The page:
Solveig’s Song

Guitar Techniques - - Contents -

Brid­get Mer­mikides ar­ranges and tran­scribes for clas­si­cal gui­tar this beau­ti­ful piece from Grieg’s much cel­e­brated Peer Gynt Suite.

This month we re­turn to the work of the Nor­we­gian Ro­man­tic com­poser Ed­vard Grieg (1843-1907). Grieg adopted many Nor­we­gian folk mu­sic el­e­ments and blended them with the pre­vail­ing 19th century style, and as such is an ex­cel­lent ex­am­ple of a ‘na­tion­al­is­tic’ com­poser. He also hap­pens to be one of the first com­posers to have their work recorded in their life­times, and in fact ar­chive au­dio record­ings ex­ist of him play­ing the piano.

The folk el­e­ments in Grieg’s mu­sic give it a very lyri­cal and rus­tic qual­ity. It’s also highly pro­gram­matic and ac­ces­si­ble, which ex­plains its ex­ten­sive use in TV and film. Here I’ve ar­ranged a piece from Grieg’s in­ci­den­tal mu­sic com­posed from 1874-76 for Hen­rik Ib­sen’s play, Peer Gynt.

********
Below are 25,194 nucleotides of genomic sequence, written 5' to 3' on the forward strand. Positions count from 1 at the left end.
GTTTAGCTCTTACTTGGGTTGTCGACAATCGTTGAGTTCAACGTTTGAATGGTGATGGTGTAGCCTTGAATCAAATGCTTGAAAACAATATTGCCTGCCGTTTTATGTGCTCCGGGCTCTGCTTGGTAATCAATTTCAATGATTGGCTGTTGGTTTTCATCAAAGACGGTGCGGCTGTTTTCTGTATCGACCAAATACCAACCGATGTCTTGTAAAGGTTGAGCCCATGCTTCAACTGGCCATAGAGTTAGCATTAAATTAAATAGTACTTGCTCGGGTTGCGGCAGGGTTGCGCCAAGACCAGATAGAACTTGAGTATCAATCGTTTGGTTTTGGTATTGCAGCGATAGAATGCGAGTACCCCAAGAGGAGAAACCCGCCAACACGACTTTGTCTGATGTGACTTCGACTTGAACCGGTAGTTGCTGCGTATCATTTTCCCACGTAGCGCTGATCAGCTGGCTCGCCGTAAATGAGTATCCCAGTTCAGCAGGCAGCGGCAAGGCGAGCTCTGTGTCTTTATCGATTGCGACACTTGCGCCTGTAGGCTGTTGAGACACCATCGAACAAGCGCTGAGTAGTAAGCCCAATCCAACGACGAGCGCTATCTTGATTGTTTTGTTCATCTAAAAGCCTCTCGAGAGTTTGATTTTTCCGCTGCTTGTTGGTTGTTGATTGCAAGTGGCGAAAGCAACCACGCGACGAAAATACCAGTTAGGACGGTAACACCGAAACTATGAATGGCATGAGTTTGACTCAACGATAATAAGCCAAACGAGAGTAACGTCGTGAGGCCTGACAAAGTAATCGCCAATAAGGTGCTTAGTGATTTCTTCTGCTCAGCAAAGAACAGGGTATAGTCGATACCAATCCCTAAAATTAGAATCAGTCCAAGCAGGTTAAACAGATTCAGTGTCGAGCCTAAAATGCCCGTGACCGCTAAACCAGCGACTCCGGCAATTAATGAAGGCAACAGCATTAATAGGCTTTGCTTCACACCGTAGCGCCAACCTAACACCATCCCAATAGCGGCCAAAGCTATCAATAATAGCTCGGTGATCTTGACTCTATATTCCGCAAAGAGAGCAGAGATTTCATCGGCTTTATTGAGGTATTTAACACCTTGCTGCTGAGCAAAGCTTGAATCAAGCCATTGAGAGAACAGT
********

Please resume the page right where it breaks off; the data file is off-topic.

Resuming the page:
Solveig’s Song is from Act IV of the play, and the last piece of the Peer Gynt Suite No.2 – a set of

I’ve trans­posed the piece from the orig­i­nal key of A mi­nor down a 4th to E mi­nor, so it sits bet­ter on the gui­tar.

in­stru­men­tal works drawn from the in­ci­den­tal mu­sic to work as in­de­pen­dent – and hugely pop­u­lar – con­cert ma­te­rial. In the lyrics, the char­ac­ter Solveig sings about her lover, Peer Gynt – who has aban­doned her – and de­clares that she will wait for him and be re­united, even if only in heaven. The melan­choly na­ture of the lyrics is echoed in the beau­ti­ful melody built mainly on a mi­nor scale.

I’ve trans­posed the piece from the orig­i­nal

Ed­vard Greig in an 1888 Lon­don photo por­trait

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